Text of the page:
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Synopses & Reviews
"For a man of his age, fifty-two, divorced, he has, to his mind, solved the problem of sex rather well," begins J. M. Coetzee's Disgrace. Yet protagonist David Lurie's complacency is short lived, for piece by piece his life begins to crumble around him. David is a middle-aged professor of modern languages, who, under the guise of "the great rationalization," has been relegated to adjunct professor. He now teaches Communications 101. Like his employer Cape Technical University (formerly Cape Town University College), post-apartheid South Africa has also gone through a process of rationalization. The changes wrought by this shifting of political thought and enforced political correctness (which, as Coetzee illustrates, has not been absorbed by the collective consciousness) form a bleak backdrop for David's struggle to rebuild his life, or to at least make sense of his existence.
A brittle affair with a student in his Romantic poetry class leads to his being fired on sexual harassment charges, and he seeks refuge at his daughter's house in the country hoping to write a libretto on Byron. Far from a pastoral idyll, however, rural South Africa presents David with a harsh and violent reality, forcing him to reassess life as he has lived it. In spare and razor sharp prose, and in just over 200 pages, Coetzee presents us with an almost hopeless scenario and an almost tragic hero. Yet Coetzee's brilliance lies in whispering the possibility of hope and managing to reveal the humanity in his deeply flawed protagonist. It is a remarkable book, winner of the 1999 Booker Prize, which captures the political and the personal in a story that is dark, merciless and yet ultimately life affirming. Georgie, Powells.com
From the author of Waiting for the Barbarians and the Booker-Prize-winning Life & Times of Michael K, a dazzling new novel his first in five years.
Disgrace set in post-apartheid Cape Town and on a remote farm in the Eastern Cape is deft, lean, quiet, and brutal. A heartbreaking novel about a man and his daughter, Disgrace is a portrait of the new South Africa that is ultimately about grace and love.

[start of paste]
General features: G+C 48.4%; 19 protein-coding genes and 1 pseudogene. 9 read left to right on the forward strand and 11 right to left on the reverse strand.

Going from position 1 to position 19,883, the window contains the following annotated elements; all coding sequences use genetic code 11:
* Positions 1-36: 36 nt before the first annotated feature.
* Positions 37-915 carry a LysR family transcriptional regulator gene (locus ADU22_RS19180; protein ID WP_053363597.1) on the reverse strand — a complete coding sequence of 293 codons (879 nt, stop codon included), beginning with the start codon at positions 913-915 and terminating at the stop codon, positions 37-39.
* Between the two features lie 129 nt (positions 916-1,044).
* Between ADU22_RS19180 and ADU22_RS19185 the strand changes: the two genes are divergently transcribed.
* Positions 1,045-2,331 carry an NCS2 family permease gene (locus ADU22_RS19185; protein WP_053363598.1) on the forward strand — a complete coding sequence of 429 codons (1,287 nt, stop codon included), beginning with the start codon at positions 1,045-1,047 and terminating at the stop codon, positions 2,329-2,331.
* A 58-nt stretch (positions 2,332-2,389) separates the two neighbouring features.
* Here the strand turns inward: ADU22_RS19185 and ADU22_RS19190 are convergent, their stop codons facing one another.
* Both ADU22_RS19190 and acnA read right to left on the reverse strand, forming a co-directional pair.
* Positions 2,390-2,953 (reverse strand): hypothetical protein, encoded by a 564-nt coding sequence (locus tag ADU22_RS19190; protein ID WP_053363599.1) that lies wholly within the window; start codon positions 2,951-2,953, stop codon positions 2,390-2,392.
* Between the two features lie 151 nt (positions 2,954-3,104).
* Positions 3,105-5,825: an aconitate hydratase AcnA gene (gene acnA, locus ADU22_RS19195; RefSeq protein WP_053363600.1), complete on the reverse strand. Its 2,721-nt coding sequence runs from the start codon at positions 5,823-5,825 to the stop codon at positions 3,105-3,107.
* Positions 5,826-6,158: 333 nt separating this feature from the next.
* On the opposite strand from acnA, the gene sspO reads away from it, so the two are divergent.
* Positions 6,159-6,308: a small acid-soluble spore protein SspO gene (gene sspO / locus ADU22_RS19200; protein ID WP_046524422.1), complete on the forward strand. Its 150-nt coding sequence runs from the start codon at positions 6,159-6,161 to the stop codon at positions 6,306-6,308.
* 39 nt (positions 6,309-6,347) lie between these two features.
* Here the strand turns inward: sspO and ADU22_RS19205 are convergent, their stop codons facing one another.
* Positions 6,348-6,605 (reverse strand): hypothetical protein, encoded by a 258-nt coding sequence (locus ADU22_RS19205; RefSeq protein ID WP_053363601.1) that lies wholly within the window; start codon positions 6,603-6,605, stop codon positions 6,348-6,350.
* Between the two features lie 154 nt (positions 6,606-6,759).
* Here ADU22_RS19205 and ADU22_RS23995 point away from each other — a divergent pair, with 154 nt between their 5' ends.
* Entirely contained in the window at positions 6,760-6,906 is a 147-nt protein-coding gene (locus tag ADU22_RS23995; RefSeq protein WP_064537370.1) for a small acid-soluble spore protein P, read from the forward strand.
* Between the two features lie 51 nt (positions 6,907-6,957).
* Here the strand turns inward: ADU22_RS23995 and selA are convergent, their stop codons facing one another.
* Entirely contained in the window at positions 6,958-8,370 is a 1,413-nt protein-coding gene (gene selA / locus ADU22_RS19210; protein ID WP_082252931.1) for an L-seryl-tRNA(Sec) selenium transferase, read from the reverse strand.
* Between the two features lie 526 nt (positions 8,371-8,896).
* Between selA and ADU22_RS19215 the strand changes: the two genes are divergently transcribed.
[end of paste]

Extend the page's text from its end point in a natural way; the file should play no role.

At fifty-two Professor David Lurie is divorced, filled with desire but lacking in passion. An affair with one of his students leaves him jobless and friendless. Except for his daughter, Lucy, who works her smallholding with her neighbor, Petrus, an African farmer now on the way to a modest prosperity. David's attempts to relate to Lucy, and to a society with new racial complexities, are disrupted by an afternoon of violence that changes him and his daughter in ways he could never have foreseen. In this wry, visceral, yet strangely tender novel, Coetzee once again tells "truths [that] cut to the bone." The New York Times Book Review
"The kind of territory J.M Coetzee has made his own....By this late point in the century, the journey to a heart of narrative darkness has become a safe literary destination....Disgrace goes beyond this to explore the furthest reaches of what it means to be human: it is at the frontier of world literature." Sunday Telegraph
J.M. Coetzee's distinguished novels feed on exclusion; they are intelligently starved. One always feels with this writer a zeal of omission. What his novels keep out may well be as important as what they keep in. And Coetzee's vision is impressively consistent: his books eschew loosened abundance for impacted allegory. Waiting For The Barbarians, his finest allegory, set in a nameless Empire with resemblances to turn-ofthe-century South Africa, has an Orwellian power. Even when his novels are set in a recognizable and local South African world, as is the case with Coetzee's new novel, the dry seed of parable can always be felt underfoot, beneath the familiar surfaces of contemporary life.
But this is a harsh exchange. Coetzee's novels eschew society, and the examination of domestic filaments, for the study of political societies... The New Republic (read The New Republic's entire review)
A divorced, middle-aged English professor finds himself increasingly unable to resist affairs with his female students. When discovered by the college authorities he is expected to apologize to save his job, but instead he refuses and resigns, retiring to live with his daughter on her remote farm.
Set in post-apartheid Cape Town, Professor David Laurie attempts to relate to his daughter, Lucy, and to a society with new racial complexities. But that is disrupted by an afternoon of violence that changes him and his daughter in ways he could never have foreseen. Coetzee is the only writer awarded the Booker Prize twice, and this work is a finalist for the National Book Critic Circle Awards.
About the Author
J. M. Coetzee's books include Boyhood, Dusklands, In the Heart of the Country, Waiting for the Barbarians, Life & Times of Michael K, Foe, and The Master of Petersburg. Coetzee's many literary awards include the CNA Prize (South Africa's premier literary award), the Booker Prize, the Prix Etranger Femina, the Jerusalem Prize, and the Irish Times International Fiction Prize
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